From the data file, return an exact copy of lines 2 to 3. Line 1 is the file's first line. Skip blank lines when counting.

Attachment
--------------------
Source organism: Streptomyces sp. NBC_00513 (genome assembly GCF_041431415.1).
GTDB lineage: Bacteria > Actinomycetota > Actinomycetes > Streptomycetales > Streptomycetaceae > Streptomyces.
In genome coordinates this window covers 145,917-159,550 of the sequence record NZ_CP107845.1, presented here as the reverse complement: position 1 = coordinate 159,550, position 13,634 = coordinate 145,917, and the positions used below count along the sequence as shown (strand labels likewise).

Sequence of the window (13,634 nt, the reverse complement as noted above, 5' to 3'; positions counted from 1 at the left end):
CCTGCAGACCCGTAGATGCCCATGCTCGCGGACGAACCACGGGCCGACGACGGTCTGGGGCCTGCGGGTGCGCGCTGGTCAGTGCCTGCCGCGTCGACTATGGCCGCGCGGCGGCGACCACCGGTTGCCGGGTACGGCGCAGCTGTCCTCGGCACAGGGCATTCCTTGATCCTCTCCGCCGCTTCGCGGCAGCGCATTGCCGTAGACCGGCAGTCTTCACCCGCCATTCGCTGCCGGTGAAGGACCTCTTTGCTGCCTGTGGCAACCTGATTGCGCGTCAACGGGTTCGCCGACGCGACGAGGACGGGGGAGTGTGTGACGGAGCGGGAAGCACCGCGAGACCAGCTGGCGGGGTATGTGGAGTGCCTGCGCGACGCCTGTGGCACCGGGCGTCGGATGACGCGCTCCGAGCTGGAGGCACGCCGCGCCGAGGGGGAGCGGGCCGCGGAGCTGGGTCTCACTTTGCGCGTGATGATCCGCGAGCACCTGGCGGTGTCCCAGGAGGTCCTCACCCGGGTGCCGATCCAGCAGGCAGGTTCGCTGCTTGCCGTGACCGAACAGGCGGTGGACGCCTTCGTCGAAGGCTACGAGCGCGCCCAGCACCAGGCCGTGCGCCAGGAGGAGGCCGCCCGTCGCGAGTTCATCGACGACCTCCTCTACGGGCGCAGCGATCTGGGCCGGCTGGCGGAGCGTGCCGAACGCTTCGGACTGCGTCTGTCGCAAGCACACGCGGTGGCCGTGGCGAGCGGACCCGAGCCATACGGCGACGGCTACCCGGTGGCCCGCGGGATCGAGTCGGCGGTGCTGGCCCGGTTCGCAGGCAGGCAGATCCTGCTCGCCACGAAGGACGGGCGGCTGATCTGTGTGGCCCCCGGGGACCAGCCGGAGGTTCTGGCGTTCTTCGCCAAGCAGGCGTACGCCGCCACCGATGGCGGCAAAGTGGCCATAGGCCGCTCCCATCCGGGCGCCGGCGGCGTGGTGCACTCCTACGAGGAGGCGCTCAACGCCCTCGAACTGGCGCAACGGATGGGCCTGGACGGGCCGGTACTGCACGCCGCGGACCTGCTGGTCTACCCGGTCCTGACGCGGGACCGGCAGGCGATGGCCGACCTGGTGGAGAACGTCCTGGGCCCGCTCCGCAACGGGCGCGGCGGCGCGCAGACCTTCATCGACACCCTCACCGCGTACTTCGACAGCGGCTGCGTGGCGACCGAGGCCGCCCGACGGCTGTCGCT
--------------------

GTDB lineage: Bacteria > Actinomycetota > Actinomycetes > Streptomycetales > Streptomycetaceae > Streptomyces.
In genome coordinates this window covers 145,917-159,550 of the sequence record NZ_CP107845.1, presented here as the reverse complement: position 1 = coordinate 159,550, position 13,634 = coordinate 145,917, and the positions used below count along the sequence as shown (strand labels likewise).